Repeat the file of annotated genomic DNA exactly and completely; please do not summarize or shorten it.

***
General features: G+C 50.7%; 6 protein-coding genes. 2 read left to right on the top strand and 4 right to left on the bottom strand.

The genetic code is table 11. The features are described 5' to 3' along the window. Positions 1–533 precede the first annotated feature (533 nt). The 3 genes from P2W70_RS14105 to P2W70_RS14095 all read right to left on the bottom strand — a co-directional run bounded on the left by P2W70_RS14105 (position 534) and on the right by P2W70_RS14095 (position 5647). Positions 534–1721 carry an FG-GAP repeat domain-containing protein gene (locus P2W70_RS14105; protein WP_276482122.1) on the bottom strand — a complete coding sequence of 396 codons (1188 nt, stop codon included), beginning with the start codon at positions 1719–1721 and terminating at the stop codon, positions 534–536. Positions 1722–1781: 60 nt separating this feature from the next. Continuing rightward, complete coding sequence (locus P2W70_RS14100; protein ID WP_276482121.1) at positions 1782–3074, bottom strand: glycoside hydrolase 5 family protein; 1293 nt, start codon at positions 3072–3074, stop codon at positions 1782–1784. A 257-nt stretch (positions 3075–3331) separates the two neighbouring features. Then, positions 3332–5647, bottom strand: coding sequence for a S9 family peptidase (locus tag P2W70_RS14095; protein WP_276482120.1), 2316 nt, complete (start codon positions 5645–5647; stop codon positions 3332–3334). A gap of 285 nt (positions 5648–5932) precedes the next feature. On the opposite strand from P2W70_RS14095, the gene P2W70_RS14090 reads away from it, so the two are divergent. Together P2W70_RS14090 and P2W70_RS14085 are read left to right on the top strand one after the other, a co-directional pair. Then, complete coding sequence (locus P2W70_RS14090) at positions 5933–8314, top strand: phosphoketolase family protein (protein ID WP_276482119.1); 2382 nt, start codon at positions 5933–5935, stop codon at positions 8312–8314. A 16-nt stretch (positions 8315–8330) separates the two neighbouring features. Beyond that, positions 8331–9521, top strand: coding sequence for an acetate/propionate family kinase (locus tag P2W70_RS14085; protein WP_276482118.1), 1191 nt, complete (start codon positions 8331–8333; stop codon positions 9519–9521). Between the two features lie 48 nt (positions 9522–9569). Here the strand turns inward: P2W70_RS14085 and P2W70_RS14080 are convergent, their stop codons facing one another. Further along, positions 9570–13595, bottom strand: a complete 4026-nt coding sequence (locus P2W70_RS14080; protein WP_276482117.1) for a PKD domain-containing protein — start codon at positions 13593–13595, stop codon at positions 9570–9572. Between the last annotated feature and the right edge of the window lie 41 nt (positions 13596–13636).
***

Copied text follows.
General features: G+C 50.7%; 6 protein-coding genes. 2 read left to right on the top strand and 4 right to left on the bottom strand.

The genetic code is table 11. The features are described 5' to 3' along the window. Positions 1–533 precede the first annotated feature (533 nt). The 3 genes from P2W70_RS14105 to P2W70_RS14095 all read right to left on the bottom strand — a co-directional run bounded on the left by P2W70_RS14105 (position 534) and on the right by P2W70_RS14095 (position 5647). Positions 534–1721 carry an FG-GAP repeat domain-containing protein gene (locus P2W70_RS14105; protein WP_276482122.1) on the bottom strand — a complete coding sequence of 396 codons (1188 nt, stop codon included), beginning with the start codon at positions 1719–1721 and terminating at the stop codon, positions 534–536. Positions 1722–1781: 60 nt separating this feature from the next. Continuing rightward, complete coding sequence (locus P2W70_RS14100; protein ID WP_276482121.1) at positions 1782–3074, bottom strand: glycoside hydrolase 5 family protein; 1293 nt, start codon at positions 3072–3074, stop codon at positions 1782–1784. A 257-nt stretch (positions 3075–3331) separates the two neighbouring features. Then, positions 3332–5647, bottom strand: coding sequence for a S9 family peptidase (locus tag P2W70_RS14095; protein WP_276482120.1), 2316 nt, complete (start codon positions 5645–5647; stop codon positions 3332–3334). A gap of 285 nt (positions 5648–5932) precedes the next feature. On the opposite strand from P2W70_RS14095, the gene P2W70_RS14090 reads away from it, so the two are divergent. Together P2W70_RS14090 and P2W70_RS14085 are read left to right on the top strand one after the other, a co-directional pair. Then, complete coding sequence (locus P2W70_RS14090) at positions 5933–8314, top strand: phosphoketolase family protein (protein ID WP_276482119.1); 2382 nt, start codon at positions 5933–5935, stop codon at positions 8312–8314. A 16-nt stretch (positions 8315–8330) separates the two neighbouring features. Beyond that, positions 8331–9521, top strand: coding sequence for an acetate/propionate family kinase (locus tag P2W70_RS14085; protein WP_276482118.1), 1191 nt, complete (start codon positions 8331–8333; stop codon positions 9519–9521). Between the two features lie 48 nt (positions 9522–9569). Here the strand turns inward: P2W70_RS14085 and P2W70_RS14080 are convergent, their stop codons facing one another. Further along, positions 9570–13595, bottom strand: a complete 4026-nt coding sequence (locus P2W70_RS14080; protein WP_276482117.1) for a PKD domain-containing protein — start codon at positions 13593–13595, stop codon at positions 9570–9572. Between the last annotated feature and the right edge of the window lie 41 nt (positions 13596–13636).